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NITAAI-Veda.nyf > Other Scriptures by Acharyas > Biographies of Acharyas > Bhaktivinoda Thakura > Bhaktivinoda Thakura > Krishna-samhita and Others Works

14. Krishna-samhita and Other Works

IN 1880, while residing in Narail, the Thakura published Krishna-samhita. This book received high critical acclaim, even from European scholars like Dr. Reinhold Rost, a great Oriental scholar of the day and a famous linguist. He wrote from London on April 16, 1880: "A long and painful illness has prevented me from thanking you earlier for the kind present of your Sree Krishna Samhita. By representing Krishna's character and his worship in a more sublime and transcendent light than has hitherto been the custom to regard him in, you have rendered an essential service to your co-religionists, and no one would have taken more delight in your work than my departed friend Goldstucker, the sincerest and most zealous advocate the Hindus ever had in Europe."

The Thakura also mentions receiving a letter some years later from the famous American 'transcendentalist', Ralph Waldo Emerson, whose works he had earlier studied. The Thakura had felt inspired to send the famous philosopher a copy of his book and got the following response:

10th May 1886, Concord, Massachusetts

Dear Sir, I have received with pleasure the book you so kindly sent me. I am sorry that I do not know the language and cannot read it and can only send my thanks.

R Waldo Emerson.

The Krishna-samhita contained an eighty-three page introduction in Bengali prose in which Bhaktivinoda Thakura discussed the philosophy and development of Indian religion from both the historical and geographical perspectives. The samhita portion comprised 281 Sanskrit verses divided into ten chapters, which discuss the spiritual world, the energies of God, Krishna's pastimes, His incarnations, Krishna as the original personality of Godhead, and the confidential associates of the Lord. Accompanying the Sanskrit verses were the Thakura's Bengali prose translations and explanations. Concluding the book was a forty-three page resume in which he presented the philosophy of Krishna consciousness in terms of sambandha, abhidheya and prayojana, just as he had done in his Bhagavat lecture, which exactly followed Krishnadasa Kaviraja Gosvami's presentation of Bhagavata philosophy in the Chaitanya-caritamrita, and Jiva Gosvami's presentation in the Sandarbhas.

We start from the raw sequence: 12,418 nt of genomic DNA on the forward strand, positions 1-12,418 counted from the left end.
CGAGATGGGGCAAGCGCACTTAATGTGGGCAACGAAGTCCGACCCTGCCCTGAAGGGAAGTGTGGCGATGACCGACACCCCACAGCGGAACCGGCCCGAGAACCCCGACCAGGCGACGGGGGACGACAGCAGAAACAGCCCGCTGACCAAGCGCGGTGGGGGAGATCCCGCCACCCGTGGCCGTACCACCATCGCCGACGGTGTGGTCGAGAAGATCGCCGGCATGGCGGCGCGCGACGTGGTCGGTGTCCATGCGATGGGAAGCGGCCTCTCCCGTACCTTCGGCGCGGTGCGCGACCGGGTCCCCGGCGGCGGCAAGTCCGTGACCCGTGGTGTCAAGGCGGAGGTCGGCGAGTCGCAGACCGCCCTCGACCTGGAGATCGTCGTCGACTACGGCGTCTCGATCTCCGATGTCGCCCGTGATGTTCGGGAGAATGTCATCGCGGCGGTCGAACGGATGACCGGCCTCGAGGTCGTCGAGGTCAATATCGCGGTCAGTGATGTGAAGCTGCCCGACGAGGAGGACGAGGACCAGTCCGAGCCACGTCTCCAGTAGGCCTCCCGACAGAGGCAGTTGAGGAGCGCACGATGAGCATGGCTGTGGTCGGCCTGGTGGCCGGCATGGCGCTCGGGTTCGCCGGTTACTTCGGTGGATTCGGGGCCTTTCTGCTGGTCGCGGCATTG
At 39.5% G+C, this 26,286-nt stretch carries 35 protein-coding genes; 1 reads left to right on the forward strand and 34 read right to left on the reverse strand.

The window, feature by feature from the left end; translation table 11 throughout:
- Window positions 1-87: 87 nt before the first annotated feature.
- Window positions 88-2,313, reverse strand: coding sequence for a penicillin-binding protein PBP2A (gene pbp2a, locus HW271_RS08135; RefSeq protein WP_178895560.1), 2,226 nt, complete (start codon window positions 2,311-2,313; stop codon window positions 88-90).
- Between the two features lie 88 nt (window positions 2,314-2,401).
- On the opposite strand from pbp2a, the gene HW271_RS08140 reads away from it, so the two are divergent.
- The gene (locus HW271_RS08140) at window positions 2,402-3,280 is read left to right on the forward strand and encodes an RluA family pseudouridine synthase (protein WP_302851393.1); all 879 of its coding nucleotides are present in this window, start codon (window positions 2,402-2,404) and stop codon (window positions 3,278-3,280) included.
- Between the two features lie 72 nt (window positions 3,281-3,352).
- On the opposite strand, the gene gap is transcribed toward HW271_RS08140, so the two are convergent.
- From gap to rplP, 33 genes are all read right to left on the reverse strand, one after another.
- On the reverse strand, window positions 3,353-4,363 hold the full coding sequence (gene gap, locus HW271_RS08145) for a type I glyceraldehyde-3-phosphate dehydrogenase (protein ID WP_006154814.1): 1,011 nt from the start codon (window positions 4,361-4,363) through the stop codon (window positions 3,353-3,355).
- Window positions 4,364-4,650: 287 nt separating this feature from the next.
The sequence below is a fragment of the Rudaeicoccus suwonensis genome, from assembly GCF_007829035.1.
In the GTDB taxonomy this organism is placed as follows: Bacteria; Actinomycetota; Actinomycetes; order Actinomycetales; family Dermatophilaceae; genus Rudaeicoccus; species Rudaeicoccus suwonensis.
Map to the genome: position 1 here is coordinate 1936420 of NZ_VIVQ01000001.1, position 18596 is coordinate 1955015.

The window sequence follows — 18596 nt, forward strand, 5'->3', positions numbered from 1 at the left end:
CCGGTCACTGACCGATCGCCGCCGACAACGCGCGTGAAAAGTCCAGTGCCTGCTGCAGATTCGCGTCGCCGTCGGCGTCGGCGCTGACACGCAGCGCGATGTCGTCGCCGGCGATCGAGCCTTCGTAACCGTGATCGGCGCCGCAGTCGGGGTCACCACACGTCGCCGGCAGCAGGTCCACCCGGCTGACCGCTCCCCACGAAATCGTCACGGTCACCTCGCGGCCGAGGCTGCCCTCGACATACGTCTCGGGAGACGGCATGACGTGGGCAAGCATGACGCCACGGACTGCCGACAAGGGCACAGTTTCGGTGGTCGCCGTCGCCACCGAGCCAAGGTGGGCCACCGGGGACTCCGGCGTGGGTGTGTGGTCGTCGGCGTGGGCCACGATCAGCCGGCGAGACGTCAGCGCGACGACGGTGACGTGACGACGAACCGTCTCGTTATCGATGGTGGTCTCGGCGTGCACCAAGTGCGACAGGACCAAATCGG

In 1880 the Thakura also published a small book of songs, called Kalyana-kalpataru ('The Desire Tree of Auspiciousness'), which describes spiritual life from the beginning stages up to the highest levels of transcendence. It seems clear from the extremely elevated sentiments expressed by the Thakura therein that his pure devotion had fully manifested at this stage of his life. The book is organized into three major 'branches': (1) Upadesa-Advice. In this section the Thakura describes in nineteen songs the various anarthas (unwanted things) that can deviate the practitioner from pure devotional service, beginning with the anartha that brought the soul into this world: lust. He exposes all of the impediments in order to prepare the reader for the next stage: (2) Upalabdhi-Attainment. This section describes how one must attain, assimilate, realize and apply all of the advice in the first section, and it is further divided into three divisions: (i) anutapa-repentance due to genuine realization; (ii) nirveda-detachment from material temptations; (iii) sambandha-abhidheya-prayojana-vijnana-realization in knowledge of one's relationship with the Supreme, realization of practical action in accordance with that relationship, and realization of the ultimate goal of life. (3) Ucchvasa-Spiritual Emotion. This section describes the ecstatic sentiments of a self-realized soul and is divided into four sections: (i) prayers offered by a pure soul in transcendental humility; (ii) prayers which express hankering for devotional service; (iii) confession of the mind with pleading in petition to the Lord; (iv) songs of worship and praise which describe the name, form, qualities and pastimes of the Lord, as well as the devotional mellows exchanged with the Lord. At the end of the book, Shrila Bhaktivinoda Thakura falters in his description, feeling apprehensive about describing the intimate exchanges of a pure soul with the Lord. He takes this feeling of hesitancy as an indication from Krishna that such things should not be described to those lacking sufficient advancement to appreciate them, and he ends his songbook there.

This book was very well received and very popular, and one of the Thakura's biographers correctly states: " may very truly be termed an immortal work and stands on the same level as the divine writings of Narottama dasa Thakura." The Thakura reports in his autobiography that the songbook was "received with affection".

While in Narail the Thakura also started his great monthly Vaishnava journal, Sajjana-toshani, which was written in Bengali and was meant to educate the learned and influential men of Bengal about the sublime nature of Lord Chaitanya's mission and teachings. Seventeen volumes were published over the years which included many articles by the Thakura, and after his departure, his son, Shrila Bhaktisiddhanta Sarasvati Thakura, took up the work and printed it in several languages, including an English edition called The Harmonist.